CREATE TABLE sensors( sensor_id uuid, date timestamp, location text, value double, PRIMARY KEY(sensor_id, date) ); CREATE INDEX location_idx ON sensors(location); CREATE INDEX value_idx ON sensors(value);
We created above 2 indices for the sensors to query by sensor location and sensor value. The following queries will be performant and scalable because we provide everytime the partition key (sensor_id) so Cassandra will not hit N/RF nodes and only searches data from a single node.
//Give all values of my sensor when it is in Los Angelest SELECT value FROM sensors WHERE sensor_id='de305d54-75b4-431b-adb2-eb6b9e546014 ' AND location='Los Angeles'; //Give me the moment and the location of my sensor when it has value 4.5 SELECT date,location FROM sensors WHERE sensor_id='de305d54-75b4-431b-adb2-eb6b9e546014 ' AND value=4.5;
LightWeight Transactions (LWT) have been introduced in Cassandra 2.0 to solve a class of problem that would require otherwise an external lock manager.
Under the hood, Cassandra is implementing the Paxos protocol to guarantee linearizability of the mutations. It is similar to a distributed Compare and Swap operation.
With LWT, you can simulate integrity constraints with INSERT INTO … IF NOT EXISTS and DELETE … IF EXISTS. Obviously, those 2 operations are single partition.
It is also possible to have conditional update using LightWeight Transactions with the syntax UPDATE … SET col1 = xxx WHERE partition_key = yyy IF col2 = zzz;, the only constraint is that the conditional column to be checked should belong to the same row (so same partition) as the column to be updated.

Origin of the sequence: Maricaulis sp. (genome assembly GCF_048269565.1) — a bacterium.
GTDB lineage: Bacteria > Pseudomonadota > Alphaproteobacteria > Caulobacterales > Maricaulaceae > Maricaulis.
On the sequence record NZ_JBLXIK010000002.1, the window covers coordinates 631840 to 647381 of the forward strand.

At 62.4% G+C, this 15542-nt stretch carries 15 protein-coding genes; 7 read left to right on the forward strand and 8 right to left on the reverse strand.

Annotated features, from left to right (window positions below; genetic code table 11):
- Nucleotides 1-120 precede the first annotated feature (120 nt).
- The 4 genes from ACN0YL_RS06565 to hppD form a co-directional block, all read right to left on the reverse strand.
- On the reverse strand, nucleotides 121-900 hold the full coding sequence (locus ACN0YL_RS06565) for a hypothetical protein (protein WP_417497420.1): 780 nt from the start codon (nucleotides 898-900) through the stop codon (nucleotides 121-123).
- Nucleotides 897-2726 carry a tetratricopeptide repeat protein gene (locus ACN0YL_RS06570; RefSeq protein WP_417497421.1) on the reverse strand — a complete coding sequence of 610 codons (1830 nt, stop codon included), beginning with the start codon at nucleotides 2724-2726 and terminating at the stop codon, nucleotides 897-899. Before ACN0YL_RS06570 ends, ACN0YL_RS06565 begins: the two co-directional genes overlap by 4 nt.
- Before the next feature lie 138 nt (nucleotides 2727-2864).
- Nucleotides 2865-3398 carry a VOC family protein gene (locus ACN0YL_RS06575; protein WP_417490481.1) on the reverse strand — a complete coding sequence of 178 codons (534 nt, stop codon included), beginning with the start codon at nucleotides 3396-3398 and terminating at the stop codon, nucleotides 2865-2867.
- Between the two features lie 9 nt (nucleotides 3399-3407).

Similarly, you can issue a batch statement containing one LWT mutation provided that all other mutations are using the same partition key than the one using LWT. Example
CREATE TABLE stock_order ( order_id uuid, order_state static text, // OPEN or CLOSED item_id int, item_amount double, PRIMARY KEY (order_id, item_id) ); // Batch insert new items into the given order and close it BEGIN LOGGED BATCH INSERT INTO stock_order(order_id,item_id,item_amount) VALUES('de305d54-75b4-431b-adb2-eb6b9e546014 ', 5, 460000.0); INSERT INTO stock_order(order_id,item_id,item_amount) VALUES('de305d54-75b4-431b-adb2-eb6b9e546014 ', 6, 50000); INSERT INTO stock_order(order_id,item_id,item_amount) VALUES('de305d54-75b4-431b-adb2-eb6b9e546014 ', 7, 1200000); UPDATE stock_order SET order_state='CLOSED' WHERE order_id='de305d54-75b4-431b-adb2-eb6b9e546014 ' IF order_state='OPEN'; END BATCH
In the above example, if the given order is already closed by some other processes, the conditional update (IF order_state=’OPEN’) will fail so none of the insert will be executed. That’s one of the great features of LWT. It gives you a strong linearizability guarantee for your operations.
If you were to distribute those order updates and mutations across different partitions, LWT won’t be applicable and you will fall back into the world of eventual consistency.
User Defined Aggregates
Last but not least, the recently released feature of User Defined Aggregates (UDA) works best on single partition. Without digging to much into the technical details, you should know that aggregate functions in Cassandra are applied on the coordinator node, after the last-write-win reconciliation logic.
Thus, executing an aggregation on multiple partitions or on the whole table would requires that the coordinator fetches all the data (using internal paging indeed) from different nodes before applying the UDA. In this case, the latency of the aggregation query is bound to the latency of the slowest node. Furthermore, multiple partitions aggregation requires fetching more data and thus can increase greatly the query duration.
For all those reasons, the current recommendation is to reserve UDA only for single partition and to rely on Apache Spark if you where to aggregate and entire table or several partitions.
For more details about UDA, you can read those blog posts:
Article original published on www.planetcassandra.org